I have two thoughts about “Buffet Froid,” the tenth episode of the first (and thankfully, as we found out today, not last) season of ‘Hannibal’. The first is short and obvious, while the second takes some unpacking because it explains why even though this was still a very good hour of television, it’s the first time I’ve taken real issue with anything on this fantastic series.
So first, this was clearly a horror movie. From the legitimately terrifying opening sequence to the shocking and gruesome twist at the end, everything from the structure of the episode to the frequent use of menacing, understated music indicated that the intention of “Buffet Froid” was to scare, and it very much accomplished that goal. I continue to be floored by the way ‘Hannibal’ transforms its look and feel on a near-weekly basis without losing whatever property makes it so distinct. Some weeks it’s blaring orchestras and pulse-pounding action, others its a darkly subtle score with a heavy focus on character interaction. This week skewed towards the latter category, with both the “monster under the bed” case and Will’s rapidly declining mental state creating a truly frightening and surreal experience.
The more substantial point, though, is this: I think ‘Hannibal’ got a little too cute.
Not “cute” with what’s happening on screen, of course, because Good Lord. But cute with its storytelling and writing. ‘Hannibal’ is generally an excellently written and acted show, with one of its most notable traits being the way characters directly address the subtext of scenes. When Will and Alana are flirting prior to their kiss, the topic of their relationship is immediately introduced. Pretty much every time Bev is working with Will, she directly references his mental state. Characters can hide their intentions (the entire show is built on this), but when a topic is put on the table, it is rarely danced around.
Part of this bluntness is explained by basically (literally?) every major character on the show being a genius, so having them withhold subtext from one another would put the characters at risk. If Will had been hopelessly ignorant of Alana’s interest in him, for example, that would not have tracked with what we know about Will.
But with the series starting to dip its toes into doing serious thematic work, that trademark bluntness becomes a potential liability.
Most notably, “Buffet Froid” sets up two stories that are very clearly parrallel in Georgia Madchen’s dementia vs. Will Graham’s dementia. This is ambitious stuff, particularly for network TV; it’s a smaller-scale version of the kind of setup you see on ‘Mad Men’ episodes. Unfortunately, while ‘Mad Men’ receives its share of criticism for occasionally painting its themes with too thick a brush, this went to an entirely different level in that regard.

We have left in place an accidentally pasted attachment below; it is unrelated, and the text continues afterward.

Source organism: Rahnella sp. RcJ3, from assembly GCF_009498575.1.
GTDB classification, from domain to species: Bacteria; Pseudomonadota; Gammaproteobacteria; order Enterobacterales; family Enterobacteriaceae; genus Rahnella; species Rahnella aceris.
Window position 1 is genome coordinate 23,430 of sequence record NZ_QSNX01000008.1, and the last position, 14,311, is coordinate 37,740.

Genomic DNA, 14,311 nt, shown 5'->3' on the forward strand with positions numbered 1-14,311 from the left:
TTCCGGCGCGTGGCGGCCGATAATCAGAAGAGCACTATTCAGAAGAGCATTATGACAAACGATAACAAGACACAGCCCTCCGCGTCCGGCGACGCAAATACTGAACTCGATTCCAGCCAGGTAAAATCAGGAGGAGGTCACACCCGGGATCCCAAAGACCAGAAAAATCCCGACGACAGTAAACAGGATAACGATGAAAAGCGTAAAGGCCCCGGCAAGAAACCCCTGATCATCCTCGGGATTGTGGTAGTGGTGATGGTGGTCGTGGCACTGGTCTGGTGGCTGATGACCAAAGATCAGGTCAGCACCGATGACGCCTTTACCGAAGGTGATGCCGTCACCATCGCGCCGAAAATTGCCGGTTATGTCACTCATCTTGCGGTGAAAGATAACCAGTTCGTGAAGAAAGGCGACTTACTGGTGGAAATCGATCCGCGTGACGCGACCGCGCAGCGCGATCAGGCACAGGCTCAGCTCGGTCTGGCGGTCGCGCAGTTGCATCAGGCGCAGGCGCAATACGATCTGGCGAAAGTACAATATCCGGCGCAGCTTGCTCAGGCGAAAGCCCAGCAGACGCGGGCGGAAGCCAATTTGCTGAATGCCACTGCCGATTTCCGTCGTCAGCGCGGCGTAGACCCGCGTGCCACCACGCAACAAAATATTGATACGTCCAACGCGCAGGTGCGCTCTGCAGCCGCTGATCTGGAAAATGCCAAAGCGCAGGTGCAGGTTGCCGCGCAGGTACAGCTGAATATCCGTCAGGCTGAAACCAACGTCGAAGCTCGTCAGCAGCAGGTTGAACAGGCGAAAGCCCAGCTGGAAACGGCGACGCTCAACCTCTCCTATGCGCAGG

I’m specifically thinking of the scene with Will reacting to Georgia’s mother talking about her mental problem. This scene was brutal (and not in a good way) on multiple levels. It showed a lack of trust in us the audience to connect the two plots on our own. The frequent cuts to Will’s reactions – as if they connection needed to be driven home EVEN MORE – were cringe-worthy. And the content of what the mother was saying read more like a meticulously-written screed against the mental health system in the United States than something a real human would say in that situation. Not saying I agree or disagree with the message, but for a character to be wheeled in for the express purpose of delivering a monologue that overtly connects the episode’s two stories is cheap and sloppy storytelling (two adjectives that I DO NOT use lightly with a show as impeccably-presented as ‘Hannibal’).
That led to the resolution, with Will confronting Georgia and using the reality-checking trick he learned in therapy and calming her down. To me, this kind of warm-fuzzy resolution wasn’t earned by the content of the story. The episode is about Will sliding into dementia while Hannibal withholds information that could be used for his treatment. I can tentatively buy Will being able to pull it together enough to talk Georgia down, but thematically it’s a mess. Will wasn’t getting better in therapy – the entire episode is about him getting worse. He still can’t draw a clock, and he’s losing hours at the most critical times. Why did he so cleanly solve the case, then? Why did the episode’s two stories diverge at the most critical juncture? I don’t understand what point the episode is making, from a thematic perspective (Will’s able to solve other’s problems but not his own, maybe? But given how much of this episode’s subtext was flatly explained, I hesitate to believe that the ultimate message went entirely unmentioned).
‘Hannibal’ transcends the traditional network drama in every way, and the series’ overwhelming ambition to create something different is a big reason why it’s such a treat. I’m definitely not advocating that ‘Hannibal’ move away from doing thematic work. I’m simply saying that when you swing for the fences every week, it’s not always going to result in a home run.
Still, despite my criticisms, “Buffet Froid” had enough amazing stuff (the beginning, the therapy scenes, and the twist at the end were all phenomenal) to be an enjoyable and exceptionally scary hour.